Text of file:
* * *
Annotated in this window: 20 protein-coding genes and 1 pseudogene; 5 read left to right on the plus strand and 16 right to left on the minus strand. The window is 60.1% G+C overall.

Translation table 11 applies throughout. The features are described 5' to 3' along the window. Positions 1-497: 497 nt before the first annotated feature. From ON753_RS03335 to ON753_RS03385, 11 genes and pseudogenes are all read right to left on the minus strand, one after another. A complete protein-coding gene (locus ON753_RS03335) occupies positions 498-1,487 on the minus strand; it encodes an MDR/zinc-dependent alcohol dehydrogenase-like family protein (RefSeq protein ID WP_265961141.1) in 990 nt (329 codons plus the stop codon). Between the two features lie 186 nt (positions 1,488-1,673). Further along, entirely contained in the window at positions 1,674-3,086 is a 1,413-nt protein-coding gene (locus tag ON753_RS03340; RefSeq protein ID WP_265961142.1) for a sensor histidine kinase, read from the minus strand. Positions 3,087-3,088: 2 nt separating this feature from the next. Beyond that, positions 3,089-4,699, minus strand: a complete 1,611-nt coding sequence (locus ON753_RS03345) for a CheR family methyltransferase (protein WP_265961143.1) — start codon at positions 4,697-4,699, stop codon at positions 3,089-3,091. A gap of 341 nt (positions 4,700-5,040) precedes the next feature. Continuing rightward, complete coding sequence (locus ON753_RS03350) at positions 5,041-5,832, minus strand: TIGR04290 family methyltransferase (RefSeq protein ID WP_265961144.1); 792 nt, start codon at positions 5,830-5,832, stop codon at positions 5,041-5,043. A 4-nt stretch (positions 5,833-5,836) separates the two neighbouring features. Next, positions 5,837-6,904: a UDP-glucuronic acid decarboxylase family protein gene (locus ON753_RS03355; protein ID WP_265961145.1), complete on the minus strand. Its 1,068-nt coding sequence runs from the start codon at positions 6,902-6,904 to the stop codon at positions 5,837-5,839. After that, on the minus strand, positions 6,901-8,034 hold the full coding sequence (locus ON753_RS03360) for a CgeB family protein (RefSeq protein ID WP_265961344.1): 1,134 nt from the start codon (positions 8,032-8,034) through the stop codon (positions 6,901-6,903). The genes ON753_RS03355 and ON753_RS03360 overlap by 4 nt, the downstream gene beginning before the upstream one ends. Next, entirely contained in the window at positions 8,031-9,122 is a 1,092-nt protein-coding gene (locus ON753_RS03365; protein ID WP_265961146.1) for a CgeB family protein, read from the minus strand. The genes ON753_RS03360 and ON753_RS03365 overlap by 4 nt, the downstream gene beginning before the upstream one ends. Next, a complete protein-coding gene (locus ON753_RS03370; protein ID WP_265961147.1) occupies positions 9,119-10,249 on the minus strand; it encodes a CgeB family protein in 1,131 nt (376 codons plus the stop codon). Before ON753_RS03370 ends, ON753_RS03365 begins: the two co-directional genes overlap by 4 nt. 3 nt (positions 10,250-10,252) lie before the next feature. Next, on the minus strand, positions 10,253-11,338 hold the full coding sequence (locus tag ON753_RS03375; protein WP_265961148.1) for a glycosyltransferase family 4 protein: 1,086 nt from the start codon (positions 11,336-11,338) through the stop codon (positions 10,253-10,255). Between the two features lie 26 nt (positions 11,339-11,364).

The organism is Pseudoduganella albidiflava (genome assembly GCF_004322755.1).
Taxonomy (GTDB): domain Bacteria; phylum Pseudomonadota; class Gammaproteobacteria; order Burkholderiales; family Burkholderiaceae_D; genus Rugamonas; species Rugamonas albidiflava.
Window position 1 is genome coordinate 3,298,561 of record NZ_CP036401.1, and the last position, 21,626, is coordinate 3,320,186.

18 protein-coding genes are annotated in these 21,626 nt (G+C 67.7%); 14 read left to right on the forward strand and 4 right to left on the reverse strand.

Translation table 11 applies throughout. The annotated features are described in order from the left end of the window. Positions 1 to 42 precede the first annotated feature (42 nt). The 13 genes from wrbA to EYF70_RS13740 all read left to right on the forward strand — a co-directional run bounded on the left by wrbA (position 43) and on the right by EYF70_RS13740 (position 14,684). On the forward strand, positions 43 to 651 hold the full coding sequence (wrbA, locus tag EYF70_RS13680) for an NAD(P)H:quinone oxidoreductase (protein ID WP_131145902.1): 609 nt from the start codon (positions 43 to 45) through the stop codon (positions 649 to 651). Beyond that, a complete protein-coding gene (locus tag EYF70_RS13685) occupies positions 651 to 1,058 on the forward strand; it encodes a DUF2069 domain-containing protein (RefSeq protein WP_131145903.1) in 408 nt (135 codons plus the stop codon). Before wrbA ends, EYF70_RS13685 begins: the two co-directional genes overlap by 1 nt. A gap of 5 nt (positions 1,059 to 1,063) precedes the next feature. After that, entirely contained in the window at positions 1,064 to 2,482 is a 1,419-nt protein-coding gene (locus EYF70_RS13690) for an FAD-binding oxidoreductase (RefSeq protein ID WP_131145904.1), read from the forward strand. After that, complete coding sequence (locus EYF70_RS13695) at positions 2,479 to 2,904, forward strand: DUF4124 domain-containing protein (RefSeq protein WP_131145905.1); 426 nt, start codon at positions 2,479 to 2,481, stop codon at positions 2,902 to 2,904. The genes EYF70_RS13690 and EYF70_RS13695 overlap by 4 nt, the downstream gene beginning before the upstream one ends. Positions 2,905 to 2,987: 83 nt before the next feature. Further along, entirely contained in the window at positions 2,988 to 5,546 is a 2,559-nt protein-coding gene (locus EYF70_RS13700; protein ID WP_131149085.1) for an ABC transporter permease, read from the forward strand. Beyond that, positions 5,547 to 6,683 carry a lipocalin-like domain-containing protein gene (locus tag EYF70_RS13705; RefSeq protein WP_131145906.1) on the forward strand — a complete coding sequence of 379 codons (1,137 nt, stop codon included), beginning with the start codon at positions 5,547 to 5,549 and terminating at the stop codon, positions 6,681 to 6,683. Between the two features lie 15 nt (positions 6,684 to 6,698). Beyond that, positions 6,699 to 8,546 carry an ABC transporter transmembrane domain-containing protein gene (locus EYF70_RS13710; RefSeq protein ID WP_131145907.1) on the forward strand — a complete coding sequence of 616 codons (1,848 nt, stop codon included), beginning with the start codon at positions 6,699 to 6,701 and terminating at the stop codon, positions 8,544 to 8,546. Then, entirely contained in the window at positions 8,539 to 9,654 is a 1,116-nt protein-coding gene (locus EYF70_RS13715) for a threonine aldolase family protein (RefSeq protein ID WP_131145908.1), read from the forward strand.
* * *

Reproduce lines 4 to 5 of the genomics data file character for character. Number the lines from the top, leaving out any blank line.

Taxonomy (GTDB): domain Bacteria; phylum Pseudomonadota; class Gammaproteobacteria; order Burkholderiales; family Burkholderiaceae_D; genus Rugamonas; species Rugamonas albidiflava.
Window position 1 is genome coordinate 3,298,561 of record NZ_CP036401.1, and the last position, 21,626, is coordinate 3,320,186.